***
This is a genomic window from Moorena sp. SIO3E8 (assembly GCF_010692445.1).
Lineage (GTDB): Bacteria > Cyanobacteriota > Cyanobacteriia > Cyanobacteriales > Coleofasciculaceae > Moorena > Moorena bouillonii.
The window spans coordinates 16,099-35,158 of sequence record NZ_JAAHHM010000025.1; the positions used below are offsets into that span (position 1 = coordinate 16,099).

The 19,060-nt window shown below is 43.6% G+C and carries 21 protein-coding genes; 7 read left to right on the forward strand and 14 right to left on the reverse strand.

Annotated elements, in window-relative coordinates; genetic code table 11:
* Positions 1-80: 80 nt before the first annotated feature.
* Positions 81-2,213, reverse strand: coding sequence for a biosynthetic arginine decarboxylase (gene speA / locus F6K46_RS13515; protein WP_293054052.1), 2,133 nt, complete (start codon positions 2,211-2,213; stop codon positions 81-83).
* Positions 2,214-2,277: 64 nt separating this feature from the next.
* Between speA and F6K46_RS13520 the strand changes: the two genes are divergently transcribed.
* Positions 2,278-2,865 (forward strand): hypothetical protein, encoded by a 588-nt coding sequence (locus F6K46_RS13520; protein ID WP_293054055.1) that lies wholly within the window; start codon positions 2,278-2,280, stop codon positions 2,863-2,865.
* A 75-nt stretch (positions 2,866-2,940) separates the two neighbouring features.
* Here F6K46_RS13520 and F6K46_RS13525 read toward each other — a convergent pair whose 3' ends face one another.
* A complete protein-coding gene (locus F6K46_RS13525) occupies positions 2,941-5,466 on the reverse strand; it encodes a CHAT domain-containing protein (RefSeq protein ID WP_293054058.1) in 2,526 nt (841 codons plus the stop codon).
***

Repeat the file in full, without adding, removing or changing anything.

This is a genomic window from Moorena sp. SIO3E8 (assembly GCF_010692445.1).
Lineage (GTDB): Bacteria > Cyanobacteriota > Cyanobacteriia > Cyanobacteriales > Coleofasciculaceae > Moorena > Moorena bouillonii.
The window spans coordinates 16,099-35,158 of sequence record NZ_JAAHHM010000025.1; the positions used below are offsets into that span (position 1 = coordinate 16,099).

The 19,060-nt window shown below is 43.6% G+C and carries 21 protein-coding genes; 7 read left to right on the forward strand and 14 right to left on the reverse strand.

Annotated elements, in window-relative coordinates; genetic code table 11:
* Positions 1-80: 80 nt before the first annotated feature.
* Positions 81-2,213, reverse strand: coding sequence for a biosynthetic arginine decarboxylase (gene speA / locus F6K46_RS13515; protein WP_293054052.1), 2,133 nt, complete (start codon positions 2,211-2,213; stop codon positions 81-83).
* Positions 2,214-2,277: 64 nt separating this feature from the next.
* Between speA and F6K46_RS13520 the strand changes: the two genes are divergently transcribed.
* Positions 2,278-2,865 (forward strand): hypothetical protein, encoded by a 588-nt coding sequence (locus F6K46_RS13520; protein ID WP_293054055.1) that lies wholly within the window; start codon positions 2,278-2,280, stop codon positions 2,863-2,865.
* A 75-nt stretch (positions 2,866-2,940) separates the two neighbouring features.
* Here F6K46_RS13520 and F6K46_RS13525 read toward each other — a convergent pair whose 3' ends face one another.
* A complete protein-coding gene (locus F6K46_RS13525) occupies positions 2,941-5,466 on the reverse strand; it encodes a CHAT domain-containing protein (RefSeq protein ID WP_293054058.1) in 2,526 nt (841 codons plus the stop codon).